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See detailChapter 4:A Survey on The Polytopic Takagi-Sugeno Approach: Application to the Inverted Pendulum
Bezzaoucha, Souad UL; Voos, Holger UL; Darouach, Mohamed

in The Inverted Pendulum: From Theory to New Innovations in Control and Robotics (in press)

This book chapter gives a general scope, states the main results obtained and methods used for the Polytopic Takagi-Sugeno approach with a detailed application to the inverted pendulum. Modeling, observer ... [more ▼]

This book chapter gives a general scope, states the main results obtained and methods used for the Polytopic Takagi-Sugeno approach with a detailed application to the inverted pendulum. Modeling, observer and controller design will be considered. [less ▲]

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See detailA classification of polynomial functions satisfying the Jacobi identity over integral domains
Marichal, Jean-Luc UL; Mathonet, Pierre

in Aequationes Mathematicae (in press)

The Jacobi identity is one of the properties that are used to define the concept of Lie algebra and in this context is closely related to associativity. In this paper we provide a complete description of ... [more ▼]

The Jacobi identity is one of the properties that are used to define the concept of Lie algebra and in this context is closely related to associativity. In this paper we provide a complete description of all bivariate polynomials that satisfy the Jacobi identity over infinite integral domains. Although this description depends on the characteristic of the domain, it turns out that all these polynomials are of degree at most one in each indeterminate. [less ▲]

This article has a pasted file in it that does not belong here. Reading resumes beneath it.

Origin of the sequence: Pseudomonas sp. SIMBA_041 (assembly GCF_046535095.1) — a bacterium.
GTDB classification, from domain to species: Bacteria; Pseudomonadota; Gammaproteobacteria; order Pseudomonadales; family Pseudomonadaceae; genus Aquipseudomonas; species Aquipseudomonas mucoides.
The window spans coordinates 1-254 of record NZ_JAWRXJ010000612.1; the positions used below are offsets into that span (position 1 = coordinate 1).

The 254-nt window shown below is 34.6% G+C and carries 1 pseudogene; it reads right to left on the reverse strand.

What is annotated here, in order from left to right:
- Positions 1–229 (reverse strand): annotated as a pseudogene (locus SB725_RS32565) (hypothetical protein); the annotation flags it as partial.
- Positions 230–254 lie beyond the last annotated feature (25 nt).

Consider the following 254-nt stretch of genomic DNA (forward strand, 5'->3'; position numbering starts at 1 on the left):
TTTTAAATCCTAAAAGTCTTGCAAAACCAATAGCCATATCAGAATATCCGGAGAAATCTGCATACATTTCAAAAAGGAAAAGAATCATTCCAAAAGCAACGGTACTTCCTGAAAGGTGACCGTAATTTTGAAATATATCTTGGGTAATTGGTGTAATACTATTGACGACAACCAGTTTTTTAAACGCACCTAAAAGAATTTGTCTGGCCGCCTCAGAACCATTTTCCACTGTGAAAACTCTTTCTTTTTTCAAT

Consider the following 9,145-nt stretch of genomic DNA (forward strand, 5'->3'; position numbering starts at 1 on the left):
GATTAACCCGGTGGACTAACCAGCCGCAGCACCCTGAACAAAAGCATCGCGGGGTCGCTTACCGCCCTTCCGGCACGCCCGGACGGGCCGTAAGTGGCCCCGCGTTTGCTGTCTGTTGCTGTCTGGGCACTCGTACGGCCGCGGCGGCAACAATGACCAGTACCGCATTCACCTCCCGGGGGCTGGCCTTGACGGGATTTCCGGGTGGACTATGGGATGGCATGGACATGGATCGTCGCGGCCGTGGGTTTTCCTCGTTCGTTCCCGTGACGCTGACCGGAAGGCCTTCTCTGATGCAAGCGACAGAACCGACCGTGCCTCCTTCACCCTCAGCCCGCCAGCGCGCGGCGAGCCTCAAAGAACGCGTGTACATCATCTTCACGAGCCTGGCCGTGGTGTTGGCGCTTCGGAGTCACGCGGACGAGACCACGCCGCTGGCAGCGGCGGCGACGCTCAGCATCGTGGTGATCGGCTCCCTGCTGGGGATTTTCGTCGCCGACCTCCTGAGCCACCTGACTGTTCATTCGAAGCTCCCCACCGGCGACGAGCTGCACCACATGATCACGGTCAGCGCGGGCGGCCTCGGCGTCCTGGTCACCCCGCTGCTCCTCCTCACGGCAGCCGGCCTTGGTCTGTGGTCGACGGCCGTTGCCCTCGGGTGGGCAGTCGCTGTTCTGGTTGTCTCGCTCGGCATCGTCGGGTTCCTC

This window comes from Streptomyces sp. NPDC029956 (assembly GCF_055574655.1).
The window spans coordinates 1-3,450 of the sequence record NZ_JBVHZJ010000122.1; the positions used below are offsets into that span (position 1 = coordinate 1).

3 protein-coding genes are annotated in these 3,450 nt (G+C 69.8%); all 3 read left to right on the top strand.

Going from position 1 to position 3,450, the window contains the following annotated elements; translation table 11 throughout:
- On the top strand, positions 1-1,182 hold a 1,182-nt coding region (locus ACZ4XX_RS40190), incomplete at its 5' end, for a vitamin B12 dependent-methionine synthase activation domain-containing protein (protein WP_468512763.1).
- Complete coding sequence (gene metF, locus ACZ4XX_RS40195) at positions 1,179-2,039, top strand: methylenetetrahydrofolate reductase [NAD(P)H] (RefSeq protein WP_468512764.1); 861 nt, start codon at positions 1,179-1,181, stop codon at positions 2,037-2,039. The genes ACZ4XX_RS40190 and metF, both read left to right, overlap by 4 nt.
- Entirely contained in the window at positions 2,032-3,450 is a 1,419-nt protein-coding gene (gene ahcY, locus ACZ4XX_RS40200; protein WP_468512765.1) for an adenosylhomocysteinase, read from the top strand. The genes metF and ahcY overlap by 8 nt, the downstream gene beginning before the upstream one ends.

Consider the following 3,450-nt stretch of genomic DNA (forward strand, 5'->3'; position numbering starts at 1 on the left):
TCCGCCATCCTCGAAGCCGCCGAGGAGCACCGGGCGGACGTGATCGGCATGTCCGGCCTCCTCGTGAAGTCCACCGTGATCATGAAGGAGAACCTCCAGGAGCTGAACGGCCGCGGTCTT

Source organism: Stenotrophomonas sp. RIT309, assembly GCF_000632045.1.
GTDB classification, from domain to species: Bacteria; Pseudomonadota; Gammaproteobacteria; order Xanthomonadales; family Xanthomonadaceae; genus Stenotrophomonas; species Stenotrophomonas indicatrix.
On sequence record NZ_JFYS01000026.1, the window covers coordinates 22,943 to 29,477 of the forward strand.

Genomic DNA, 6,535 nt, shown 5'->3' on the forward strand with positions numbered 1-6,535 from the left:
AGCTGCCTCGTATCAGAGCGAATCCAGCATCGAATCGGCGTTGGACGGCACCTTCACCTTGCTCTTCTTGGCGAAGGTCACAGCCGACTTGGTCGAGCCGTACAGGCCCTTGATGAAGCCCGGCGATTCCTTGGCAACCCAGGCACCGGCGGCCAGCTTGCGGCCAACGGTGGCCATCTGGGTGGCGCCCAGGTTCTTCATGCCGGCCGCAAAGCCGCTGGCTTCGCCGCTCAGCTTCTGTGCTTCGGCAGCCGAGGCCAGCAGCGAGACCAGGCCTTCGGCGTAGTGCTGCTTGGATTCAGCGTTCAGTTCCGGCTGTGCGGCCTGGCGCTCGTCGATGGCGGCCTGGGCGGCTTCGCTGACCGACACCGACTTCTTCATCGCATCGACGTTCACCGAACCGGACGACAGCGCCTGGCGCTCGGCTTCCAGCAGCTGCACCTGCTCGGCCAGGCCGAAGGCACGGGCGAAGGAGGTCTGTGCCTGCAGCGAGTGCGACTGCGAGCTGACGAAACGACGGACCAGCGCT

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See detailEbenen der Sprachstandardisierung
Sieburg, Heinz UL

in Dembeck, Till; Parr, Rolf (Eds.) Literatur und Mehrsprachigkeit. Ein Handbuch (in press)

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See detailJoint signature of two or more systems with applications to multistate systems made up of two-state components
Marichal, Jean-Luc UL; Mathonet, Pierre; Navarro, Jorge et al

in European Journal of Operational Research (in press)

The structure signature of a system made up of n components having continuous and i.i.d. lifetimes was defined in the eighties by Samaniego as the n-tuple whose k-th coordinate is the probability that the ... [more ▼]